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World Series hero Scott Brosius. Mandatory Credit: sportsillustrated.cnn.com

The Most Unheralded Stars of the 1990s Yankees

The 1990s New York Yankees’ Dynasty was one of the most fun times to be alive for a Yankees’ fan. We were powered by future Hall of Famers and some of the game’s all-time greats. Everyone knows “The Core Four” and they surely remember, as my esteemed editor calls them, the “Fringe Three” of Paulie, Tino, and Bernie. Our highly-touted pitching was well known across the land with All-Stars Roger Clemens, David Wells, Jimmy Key, and David Cone at he helms. But what about the little guys?

With all the star power the Yankees’ 90s Dynasty had, they had some very unheralded stars. They had guys that would play sparingly, but seemed to play big every time they were called upon. As Jeter’s last season rolls on, we are constantly reminded of the Yankees’ greats he played alongside. The current Yankees’ Dynasty began in the strike-shortened 1994 season twenty years ago. It’s time our un-superstars get some love, too.

THE MOST UNHERALDED STARS OF THE 90s YANKEES DYNATSY

Honorable mention: Chad Curtis, Jeff Nelson, Mike Stanton, and Darryl Strawberry.

Ramiro Mendoza, Pitcher. When the Yankees needed a start, Mendoza started. When the Yankees needed a guy to throw three innings of middle relief, Mendoza was ready to go. When Mariano had a rare night off and they needed a save, Mendoza could grab it. Mendoza was there from 1996 to 2002 and was a big part of their success with 46 wins and 12 saves over that stretch.

Chili Davis, Outfield/DH. In the 1999 season, when our big bats suddenly went silent, the 39-year-old veteran stood strong and had a late career resurrection. He blasted 19 home runs and paced the offense until the Yankees’ big names found their groove. He went out with a bang, and although he went hitless in that series, he retired with back-to-back rings.

Tim Raines, Outfield. Raines played sparingly in the outfield when he came to the Yankees in 1996 at 36 years of age, a shell of his former all-star self. However, he still knew how to hit and fly on the base paths, earning his first ring of his illustrious career in ’96. Although he didn’t play in the ’98 World Series, at age 38, he stepped up and played 109 games that year batting .290 with .395 OBP in one of the greatest team seasons in baseball history.

Luis Sojo, Super Utility. It was amazing. Sojo could sit on the bench for two weeks and the second they needed him, he was ready to go as if he had been starting all year. He was on all four World Series squads. Sojo scored some big runs and hit some big doubles in the 2000 World Series, driving in the two runs that sealed the deal in the deciding game. When he wasn’t playing, he was the first one on the top of the steps with a huge smile to congratulate you on a home run.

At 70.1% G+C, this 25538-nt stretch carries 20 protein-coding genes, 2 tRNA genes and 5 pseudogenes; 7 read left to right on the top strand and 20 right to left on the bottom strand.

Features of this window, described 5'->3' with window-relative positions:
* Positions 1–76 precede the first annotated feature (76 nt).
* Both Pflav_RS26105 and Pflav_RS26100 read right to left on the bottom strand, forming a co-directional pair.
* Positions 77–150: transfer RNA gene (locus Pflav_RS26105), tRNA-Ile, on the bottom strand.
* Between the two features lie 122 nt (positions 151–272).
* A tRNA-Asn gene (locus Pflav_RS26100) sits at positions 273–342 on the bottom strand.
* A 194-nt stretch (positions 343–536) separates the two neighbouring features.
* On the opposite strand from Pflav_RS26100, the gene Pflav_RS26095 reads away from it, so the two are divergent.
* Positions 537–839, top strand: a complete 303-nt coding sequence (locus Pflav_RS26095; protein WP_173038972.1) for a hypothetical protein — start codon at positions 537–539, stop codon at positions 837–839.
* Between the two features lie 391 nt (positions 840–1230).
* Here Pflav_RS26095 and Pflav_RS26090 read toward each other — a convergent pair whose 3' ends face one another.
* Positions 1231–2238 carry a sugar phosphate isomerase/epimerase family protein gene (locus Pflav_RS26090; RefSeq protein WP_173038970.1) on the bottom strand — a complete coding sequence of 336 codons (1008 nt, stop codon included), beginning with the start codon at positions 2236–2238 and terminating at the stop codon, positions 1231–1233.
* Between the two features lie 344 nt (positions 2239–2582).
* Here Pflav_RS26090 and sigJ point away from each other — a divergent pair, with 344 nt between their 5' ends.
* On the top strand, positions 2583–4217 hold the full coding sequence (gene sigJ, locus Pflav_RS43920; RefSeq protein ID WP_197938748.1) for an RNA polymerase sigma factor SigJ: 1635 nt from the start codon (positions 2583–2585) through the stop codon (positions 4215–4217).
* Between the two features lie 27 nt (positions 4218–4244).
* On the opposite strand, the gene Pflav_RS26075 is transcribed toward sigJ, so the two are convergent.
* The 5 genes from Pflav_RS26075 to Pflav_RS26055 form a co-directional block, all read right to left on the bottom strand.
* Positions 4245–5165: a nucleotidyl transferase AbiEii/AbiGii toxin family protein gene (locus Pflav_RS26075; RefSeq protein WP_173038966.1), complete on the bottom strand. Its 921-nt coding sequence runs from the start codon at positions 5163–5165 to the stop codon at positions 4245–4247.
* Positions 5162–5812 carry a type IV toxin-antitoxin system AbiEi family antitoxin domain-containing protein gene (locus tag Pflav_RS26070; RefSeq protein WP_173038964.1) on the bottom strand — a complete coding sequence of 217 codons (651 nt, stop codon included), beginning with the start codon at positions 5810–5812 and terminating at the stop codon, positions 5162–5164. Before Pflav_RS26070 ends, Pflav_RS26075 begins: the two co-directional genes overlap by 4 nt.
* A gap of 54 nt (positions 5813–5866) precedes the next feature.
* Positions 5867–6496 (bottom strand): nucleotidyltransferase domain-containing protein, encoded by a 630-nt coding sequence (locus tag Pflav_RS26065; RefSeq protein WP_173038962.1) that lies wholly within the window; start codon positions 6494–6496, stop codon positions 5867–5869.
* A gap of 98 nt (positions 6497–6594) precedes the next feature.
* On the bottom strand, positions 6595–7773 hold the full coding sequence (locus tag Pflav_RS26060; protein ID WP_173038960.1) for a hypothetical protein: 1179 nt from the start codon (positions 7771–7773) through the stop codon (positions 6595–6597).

Jim Leyritz, Catcher/ 1B/ 3B/ DH. I’ll tell you who remembers Leyritz, and that is Atlanta Braves’ fans. His home run (or Andy Pettitte’s gem) were the turning point of the Yankees’ Dynasty. After his big blast helped win the Yanks win the ’96 Series, he left town for awhile, but still helped the Yankees. He returned to the Bronx for the 1998 World Series, this time as a member of the Padres. He went 0-for-10. He returned to the Yanks in ’99 and hit another huge post season blast against the Braves.

Scott Brosius, 3B. In 1998, the Yankees got the failed third base prospect from Oakland who showed some pop in his bat, but couldn’t hit big league pitching consistently. Brosius showed how the magic of Yankees’ pinstripes could change any player. He had a career year in 1998, batting .300 with 19 home runs and 98 RBI. He would continue into the post season, winning the 1998 World Series MVP, batting .471 with two home runs and six RBI. Brosius would tally a career .314 average with four home runs and 13 RBI over his four Word Series in the Bronx. He may never get his number retired or a plaque in Monument Park, but every Yankees’ fan will remember where they were when he hit his game-changing bomb against the Diamondbacks in the 2001 World Series.

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